There have been profound lessons about the fundamentality of ASEAN’s consensus and unity in maintaining equal and mutually beneficial relations with partner countries and maximising its proactive role in handling strategic issues of the region. ASEAN will only be strong and able to build on its role when it is a united block. An ASEAN with no unity will by itself, lose its stand and will not be in the interest of any country, even ASEAN member states or its partners. We need an ASEAN united and strong, cooperating effectively with all countries to nurture peace and prosperity in the region, not an ASEAN in which member states are forced to take side with one country or the other for the individual benefit of their own in the relations with big powers. We have
the responsibility to multiply trust in the settlement of problems, enhance cooperation for mutual benefit, combine harmoniously our national interest with that of other nations and of the whole region.

Viet Nam and other ASEAN members always look forward to other countries, particularly the major powers, for the support to the AEAN Community’s central role, its principle of consensus and unity.

Back to the issue of the East Sea, ASEAN and China have travelled a long way with no less difficulty to come to the Declaration on the Conduct of Parties in the South China Sea (DOC) adopted during the ASEAN Summit in Phnom Penh in 2002. To commemorate the 10th anniversary of the DOC, ASEAN and China have agreed to work towards a Code of Conduct in the South China Sea (COC). ASEAN and China need to uphold their responsibilities, mutually reinforce strategic trust, first and foremost by strictly implementing the DOC and doubling efforts to formulate a COC that conforms to international law and in particular, the 1982 UNCLOS.
We believe that ASEAN and its partners can work together to develop a feasible mechanism that could guarantee maritime security and safety and freedom of navigation in the region. In so doing, we will not only help ensure maritime security and safety, and freedom of navigation, and create conditions for the settlement of disputes but will also assert the fundamental principles in maintaining peace, enhancing development cooperation in the contemporary world.
As for non-traditional security and other challenges including water resources security on the common rivers, by building strategic trust, enhancing cooperation in harmonizing national interests with common interests, I believe that we will able to achieve successes, thus making practical contributions to peace, cooperation and development in the region.

Ladies and Gentlemen,
Dear friends,
Throughout her thousands of years of history, Viet Nam has suffered numerous pains and losses due to wars. Viet Nam always aspires to peace and to contributing to the consolidation of peace and enhancement of friendship and development cooperation in the region and the world. To have a genuine and lasting peace, the independence and sovereignty of any country, whether large or small, must be respected. Differences in interests, culture, etc. must be subject to open dialogues in a constructive spirit of mutual understanding and mutual respect.
We do not forget the past but need to put it behind to look forward to the future. With the tradition of offering friendship and hospitality, Viet Nam always desires to work with its partners to build and reinforce strategic trust for peace, cooperation and development on the basis of the principle of respect for independence, sovereignty, equality and mutual benefit.
Viet Nam persists with the foreign policy of independence, self-reliance, multilateralisation and diversification of external relations, being a friend and reliable partner to all nations, and a responsible member of the international community. Viet Nam has spared no efforts to deepen relations with countries from all continents and established strategic partnerships, comprehensive partnerships with many. It is our desire to establish strategic partnerships with all the permanent members of the UN Security Council once the principles of independence, sovereignty, non-interference in the internal affairs of each other, mutual respect, equal and mutually beneficial cooperation are committed and seriously implemented.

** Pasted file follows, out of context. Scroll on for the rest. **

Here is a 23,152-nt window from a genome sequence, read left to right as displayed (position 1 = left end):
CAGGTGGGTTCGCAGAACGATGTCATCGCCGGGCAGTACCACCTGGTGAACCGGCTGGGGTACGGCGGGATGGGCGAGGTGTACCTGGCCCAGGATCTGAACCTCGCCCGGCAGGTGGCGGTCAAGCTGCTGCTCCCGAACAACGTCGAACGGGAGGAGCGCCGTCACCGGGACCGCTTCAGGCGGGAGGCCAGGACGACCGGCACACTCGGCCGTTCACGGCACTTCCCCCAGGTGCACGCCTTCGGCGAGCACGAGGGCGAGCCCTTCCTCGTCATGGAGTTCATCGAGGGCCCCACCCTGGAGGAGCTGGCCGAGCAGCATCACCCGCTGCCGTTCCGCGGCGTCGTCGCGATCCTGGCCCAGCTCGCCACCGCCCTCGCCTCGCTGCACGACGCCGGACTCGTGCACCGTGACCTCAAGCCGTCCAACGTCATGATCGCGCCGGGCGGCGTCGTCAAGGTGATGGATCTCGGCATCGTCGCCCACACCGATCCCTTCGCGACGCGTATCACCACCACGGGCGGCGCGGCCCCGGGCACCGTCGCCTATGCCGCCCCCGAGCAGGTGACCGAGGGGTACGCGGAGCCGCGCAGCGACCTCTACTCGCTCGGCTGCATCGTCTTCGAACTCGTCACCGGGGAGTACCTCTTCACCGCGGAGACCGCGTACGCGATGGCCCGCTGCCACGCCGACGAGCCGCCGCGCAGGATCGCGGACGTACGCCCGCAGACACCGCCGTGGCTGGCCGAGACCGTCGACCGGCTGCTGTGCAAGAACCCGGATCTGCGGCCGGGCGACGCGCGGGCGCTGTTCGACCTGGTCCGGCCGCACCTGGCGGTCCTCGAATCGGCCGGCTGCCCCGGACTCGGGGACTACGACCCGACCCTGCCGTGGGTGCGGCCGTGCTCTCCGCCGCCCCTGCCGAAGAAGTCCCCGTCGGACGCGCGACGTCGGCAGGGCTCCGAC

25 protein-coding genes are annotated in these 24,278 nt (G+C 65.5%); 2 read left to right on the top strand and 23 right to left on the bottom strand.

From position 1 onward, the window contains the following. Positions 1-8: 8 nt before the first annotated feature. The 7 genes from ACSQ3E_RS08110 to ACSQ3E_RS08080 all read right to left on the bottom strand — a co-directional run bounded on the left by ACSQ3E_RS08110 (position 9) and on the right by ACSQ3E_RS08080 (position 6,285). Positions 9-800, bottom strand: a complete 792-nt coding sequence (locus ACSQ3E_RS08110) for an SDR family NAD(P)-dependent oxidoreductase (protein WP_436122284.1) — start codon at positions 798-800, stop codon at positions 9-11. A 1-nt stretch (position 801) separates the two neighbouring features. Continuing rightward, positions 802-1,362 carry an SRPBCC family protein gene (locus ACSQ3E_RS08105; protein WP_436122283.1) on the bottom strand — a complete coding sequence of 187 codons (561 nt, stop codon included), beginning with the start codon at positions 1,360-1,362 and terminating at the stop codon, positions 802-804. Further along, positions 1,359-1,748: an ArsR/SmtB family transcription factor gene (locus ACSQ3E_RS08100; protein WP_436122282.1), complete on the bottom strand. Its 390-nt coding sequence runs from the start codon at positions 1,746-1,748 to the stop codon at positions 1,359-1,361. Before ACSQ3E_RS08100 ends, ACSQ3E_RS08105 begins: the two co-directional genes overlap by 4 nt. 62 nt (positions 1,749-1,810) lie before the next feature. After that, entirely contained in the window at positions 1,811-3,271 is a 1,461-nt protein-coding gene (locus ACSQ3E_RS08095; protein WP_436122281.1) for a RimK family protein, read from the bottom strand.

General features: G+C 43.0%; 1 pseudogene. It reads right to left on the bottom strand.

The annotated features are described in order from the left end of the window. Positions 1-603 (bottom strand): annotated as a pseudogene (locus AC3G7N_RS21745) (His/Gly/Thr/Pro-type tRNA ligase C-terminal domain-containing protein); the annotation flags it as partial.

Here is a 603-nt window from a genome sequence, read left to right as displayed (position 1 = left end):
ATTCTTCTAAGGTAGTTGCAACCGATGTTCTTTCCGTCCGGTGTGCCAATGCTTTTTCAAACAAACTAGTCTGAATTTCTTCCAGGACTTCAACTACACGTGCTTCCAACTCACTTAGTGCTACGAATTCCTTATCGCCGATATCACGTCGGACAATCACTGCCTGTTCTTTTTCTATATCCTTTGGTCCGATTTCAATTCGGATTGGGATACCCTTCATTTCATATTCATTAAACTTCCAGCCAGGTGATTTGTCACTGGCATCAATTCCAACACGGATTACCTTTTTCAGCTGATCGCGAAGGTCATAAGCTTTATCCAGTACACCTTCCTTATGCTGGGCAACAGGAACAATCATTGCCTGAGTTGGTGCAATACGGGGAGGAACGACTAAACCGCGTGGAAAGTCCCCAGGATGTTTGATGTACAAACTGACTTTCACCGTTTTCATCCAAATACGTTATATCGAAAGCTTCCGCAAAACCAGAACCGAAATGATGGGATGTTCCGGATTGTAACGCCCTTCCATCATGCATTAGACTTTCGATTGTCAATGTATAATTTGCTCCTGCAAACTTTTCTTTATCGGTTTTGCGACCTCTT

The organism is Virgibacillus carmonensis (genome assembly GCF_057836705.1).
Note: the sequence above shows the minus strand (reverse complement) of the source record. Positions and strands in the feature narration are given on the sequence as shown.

At this prestigious forum, I have the honour to inform that Viet Nam has decided to participate in UN peacekeeping operations, first and foremost in such areas as military engineering, military medicine and military observation.
Viet Nam’s defence policy is that of peace and self-defence. Viet Nam will not be a military ally to any country and will not allow any country to set up military bases in Viet Nam. Viet Nam will not ally itself with any country to counter another. In the past years, sustained high economic growth has enabled Viet Nam to increase its national defence budget at a reasonable level but lower than that of economic growth. Viet Nam’s army modernisation is only for self-defence and the safeguard of our legitimate interests. It does not, in any way target any other country.
With regard to the present threats and challenges to regional security such as the Korean Peninsula, the East China Sea and the East Sea, etc., Viet Nam perseveres to the principle of peaceful dispute settlement on the basis of international law, respecting the independence, sovereignty and the legitimate interests of each other. All parties concerned need to exercise self-restraint and must not resort to force or threat to use force.

Once again, Viet Nam reiterates its compliance with the ASEAN Six-point Statement on the East Sea and will do its utmost to work together with ASEAN and China to seriously observe the DOC and soon arrive at the COC. Viet Nam asserts and will protect its legitimate rights and interests in accordance with international law, especially the 1982 UN Convention on the Law of the Sea.
Ladies and Gentlemen,
Dear friends,
Peace, cooperation and development represent the interest, the ardent aspirations and the common future of all countries and peoples. In the open spirit of the Shangri-La Dialogue, I would call upon you all to join hands and make concrete actions to build and reinforce strategic trust for an Asia-Pacific region of peace, cooperation and prosperity.
Thank you very much for your kind attention.